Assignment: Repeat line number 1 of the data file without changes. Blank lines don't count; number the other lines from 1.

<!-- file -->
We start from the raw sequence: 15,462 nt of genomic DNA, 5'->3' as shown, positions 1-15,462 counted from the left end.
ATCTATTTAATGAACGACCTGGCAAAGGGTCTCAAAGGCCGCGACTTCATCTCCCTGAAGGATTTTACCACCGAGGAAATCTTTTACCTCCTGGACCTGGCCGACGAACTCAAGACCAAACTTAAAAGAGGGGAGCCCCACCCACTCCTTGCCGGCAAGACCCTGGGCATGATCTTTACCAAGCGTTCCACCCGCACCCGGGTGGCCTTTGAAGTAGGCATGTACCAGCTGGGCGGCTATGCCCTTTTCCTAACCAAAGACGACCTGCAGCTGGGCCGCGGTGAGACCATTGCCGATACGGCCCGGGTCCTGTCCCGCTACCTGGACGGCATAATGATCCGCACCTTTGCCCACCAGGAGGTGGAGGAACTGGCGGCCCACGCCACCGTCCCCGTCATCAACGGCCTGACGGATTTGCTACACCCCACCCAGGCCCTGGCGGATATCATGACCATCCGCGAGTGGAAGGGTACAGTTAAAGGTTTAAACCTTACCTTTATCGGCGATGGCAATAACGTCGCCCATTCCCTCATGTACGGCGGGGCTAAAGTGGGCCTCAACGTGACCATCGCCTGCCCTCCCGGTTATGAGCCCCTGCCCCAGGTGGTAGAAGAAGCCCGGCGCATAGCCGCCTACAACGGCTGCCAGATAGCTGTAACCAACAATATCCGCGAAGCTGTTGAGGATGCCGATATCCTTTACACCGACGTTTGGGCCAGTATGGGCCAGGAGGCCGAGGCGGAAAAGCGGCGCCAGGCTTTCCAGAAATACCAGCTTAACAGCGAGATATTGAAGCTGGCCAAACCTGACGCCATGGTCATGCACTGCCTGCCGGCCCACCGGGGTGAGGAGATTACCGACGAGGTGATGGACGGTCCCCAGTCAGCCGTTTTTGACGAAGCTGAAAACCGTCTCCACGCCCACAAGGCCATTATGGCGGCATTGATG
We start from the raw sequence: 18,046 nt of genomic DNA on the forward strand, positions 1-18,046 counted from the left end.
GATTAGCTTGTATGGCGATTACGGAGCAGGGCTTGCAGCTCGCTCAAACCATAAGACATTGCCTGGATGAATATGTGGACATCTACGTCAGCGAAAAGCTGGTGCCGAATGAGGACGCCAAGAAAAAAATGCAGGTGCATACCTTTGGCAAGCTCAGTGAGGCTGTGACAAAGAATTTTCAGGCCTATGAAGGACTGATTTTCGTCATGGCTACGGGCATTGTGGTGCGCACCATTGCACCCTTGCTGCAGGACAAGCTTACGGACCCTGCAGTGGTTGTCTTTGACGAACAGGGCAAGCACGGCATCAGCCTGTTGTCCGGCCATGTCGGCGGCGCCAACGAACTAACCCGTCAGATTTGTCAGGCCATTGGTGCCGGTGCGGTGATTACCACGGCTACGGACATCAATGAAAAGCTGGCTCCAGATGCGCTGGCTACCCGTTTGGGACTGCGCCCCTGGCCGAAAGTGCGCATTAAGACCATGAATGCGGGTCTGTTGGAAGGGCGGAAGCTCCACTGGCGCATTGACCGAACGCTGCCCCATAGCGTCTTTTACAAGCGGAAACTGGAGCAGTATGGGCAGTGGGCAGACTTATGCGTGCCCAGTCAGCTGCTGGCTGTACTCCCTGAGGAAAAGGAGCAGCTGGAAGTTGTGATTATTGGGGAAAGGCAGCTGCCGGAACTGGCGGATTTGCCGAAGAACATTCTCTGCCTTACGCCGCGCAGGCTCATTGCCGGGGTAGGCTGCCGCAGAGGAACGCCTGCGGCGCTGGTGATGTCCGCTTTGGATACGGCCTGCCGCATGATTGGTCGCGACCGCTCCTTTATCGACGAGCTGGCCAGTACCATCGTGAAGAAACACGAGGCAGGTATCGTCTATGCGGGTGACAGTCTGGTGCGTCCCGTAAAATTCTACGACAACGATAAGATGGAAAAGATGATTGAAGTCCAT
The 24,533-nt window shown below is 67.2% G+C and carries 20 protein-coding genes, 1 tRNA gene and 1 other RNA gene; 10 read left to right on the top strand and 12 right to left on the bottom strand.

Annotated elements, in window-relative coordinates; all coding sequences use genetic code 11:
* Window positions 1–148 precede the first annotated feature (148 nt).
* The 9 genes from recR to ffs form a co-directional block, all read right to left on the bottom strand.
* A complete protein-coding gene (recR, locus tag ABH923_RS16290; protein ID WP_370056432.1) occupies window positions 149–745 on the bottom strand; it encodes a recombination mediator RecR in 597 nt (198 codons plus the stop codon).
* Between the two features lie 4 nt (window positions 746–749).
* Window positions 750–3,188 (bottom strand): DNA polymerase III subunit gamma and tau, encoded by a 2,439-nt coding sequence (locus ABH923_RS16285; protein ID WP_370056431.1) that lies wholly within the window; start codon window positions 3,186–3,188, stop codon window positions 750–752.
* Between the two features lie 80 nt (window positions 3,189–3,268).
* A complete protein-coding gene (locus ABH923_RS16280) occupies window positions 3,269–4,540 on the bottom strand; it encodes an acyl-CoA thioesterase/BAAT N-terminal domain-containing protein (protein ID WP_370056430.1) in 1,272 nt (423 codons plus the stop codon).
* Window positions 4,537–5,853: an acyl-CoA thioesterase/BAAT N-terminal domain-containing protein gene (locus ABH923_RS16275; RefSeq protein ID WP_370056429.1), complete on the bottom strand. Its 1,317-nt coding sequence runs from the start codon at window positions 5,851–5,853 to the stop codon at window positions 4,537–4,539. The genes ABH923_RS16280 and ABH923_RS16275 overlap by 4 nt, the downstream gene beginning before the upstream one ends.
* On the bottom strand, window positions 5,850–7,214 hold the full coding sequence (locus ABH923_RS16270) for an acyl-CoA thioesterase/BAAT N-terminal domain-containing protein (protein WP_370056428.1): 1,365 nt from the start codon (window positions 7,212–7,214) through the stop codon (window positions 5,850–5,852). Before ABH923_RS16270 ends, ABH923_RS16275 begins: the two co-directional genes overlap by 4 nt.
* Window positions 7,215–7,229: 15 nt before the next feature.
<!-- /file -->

We start from the raw sequence: 15,462 nt of genomic DNA, 5'->3' as shown, positions 1-15,462 counted from the left end.